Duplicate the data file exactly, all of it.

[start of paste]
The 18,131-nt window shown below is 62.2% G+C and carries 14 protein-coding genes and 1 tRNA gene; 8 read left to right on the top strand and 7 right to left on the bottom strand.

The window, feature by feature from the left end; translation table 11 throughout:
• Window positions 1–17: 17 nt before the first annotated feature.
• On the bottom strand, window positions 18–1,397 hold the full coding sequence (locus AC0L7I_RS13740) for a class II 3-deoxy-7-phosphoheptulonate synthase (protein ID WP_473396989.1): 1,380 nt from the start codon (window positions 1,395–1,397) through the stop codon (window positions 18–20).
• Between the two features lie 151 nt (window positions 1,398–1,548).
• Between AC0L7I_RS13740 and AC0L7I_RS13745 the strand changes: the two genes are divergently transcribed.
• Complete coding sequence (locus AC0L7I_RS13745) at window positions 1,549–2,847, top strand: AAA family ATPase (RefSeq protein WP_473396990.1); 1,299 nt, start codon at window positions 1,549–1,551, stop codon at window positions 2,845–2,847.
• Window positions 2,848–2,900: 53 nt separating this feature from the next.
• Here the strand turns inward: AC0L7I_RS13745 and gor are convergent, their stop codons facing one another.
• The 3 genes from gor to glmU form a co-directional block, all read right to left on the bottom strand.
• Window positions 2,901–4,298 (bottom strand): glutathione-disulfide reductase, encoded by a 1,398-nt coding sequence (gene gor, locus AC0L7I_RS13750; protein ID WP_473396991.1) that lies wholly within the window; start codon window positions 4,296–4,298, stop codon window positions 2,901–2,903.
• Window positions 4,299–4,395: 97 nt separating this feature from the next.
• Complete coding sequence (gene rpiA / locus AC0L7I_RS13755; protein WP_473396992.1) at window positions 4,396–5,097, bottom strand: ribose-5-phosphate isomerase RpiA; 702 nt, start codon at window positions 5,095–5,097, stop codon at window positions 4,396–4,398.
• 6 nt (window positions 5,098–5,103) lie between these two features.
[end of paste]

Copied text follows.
The 18,131-nt window shown below is 62.2% G+C and carries 14 protein-coding genes and 1 tRNA gene; 8 read left to right on the top strand and 7 right to left on the bottom strand.

The window, feature by feature from the left end; translation table 11 throughout:
• Window positions 1–17: 17 nt before the first annotated feature.
• On the bottom strand, window positions 18–1,397 hold the full coding sequence (locus AC0L7I_RS13740) for a class II 3-deoxy-7-phosphoheptulonate synthase (protein ID WP_473396989.1): 1,380 nt from the start codon (window positions 1,395–1,397) through the stop codon (window positions 18–20).
• Between the two features lie 151 nt (window positions 1,398–1,548).
• Between AC0L7I_RS13740 and AC0L7I_RS13745 the strand changes: the two genes are divergently transcribed.
• Complete coding sequence (locus AC0L7I_RS13745) at window positions 1,549–2,847, top strand: AAA family ATPase (RefSeq protein WP_473396990.1); 1,299 nt, start codon at window positions 1,549–1,551, stop codon at window positions 2,845–2,847.
• Window positions 2,848–2,900: 53 nt separating this feature from the next.
• Here the strand turns inward: AC0L7I_RS13745 and gor are convergent, their stop codons facing one another.
• The 3 genes from gor to glmU form a co-directional block, all read right to left on the bottom strand.
• Window positions 2,901–4,298 (bottom strand): glutathione-disulfide reductase, encoded by a 1,398-nt coding sequence (gene gor, locus AC0L7I_RS13750; protein ID WP_473396991.1) that lies wholly within the window; start codon window positions 4,296–4,298, stop codon window positions 2,901–2,903.
• Window positions 4,299–4,395: 97 nt separating this feature from the next.
• Complete coding sequence (gene rpiA / locus AC0L7I_RS13755; protein WP_473396992.1) at window positions 4,396–5,097, bottom strand: ribose-5-phosphate isomerase RpiA; 702 nt, start codon at window positions 5,095–5,097, stop codon at window positions 4,396–4,398.
• 6 nt (window positions 5,098–5,103) lie between these two features.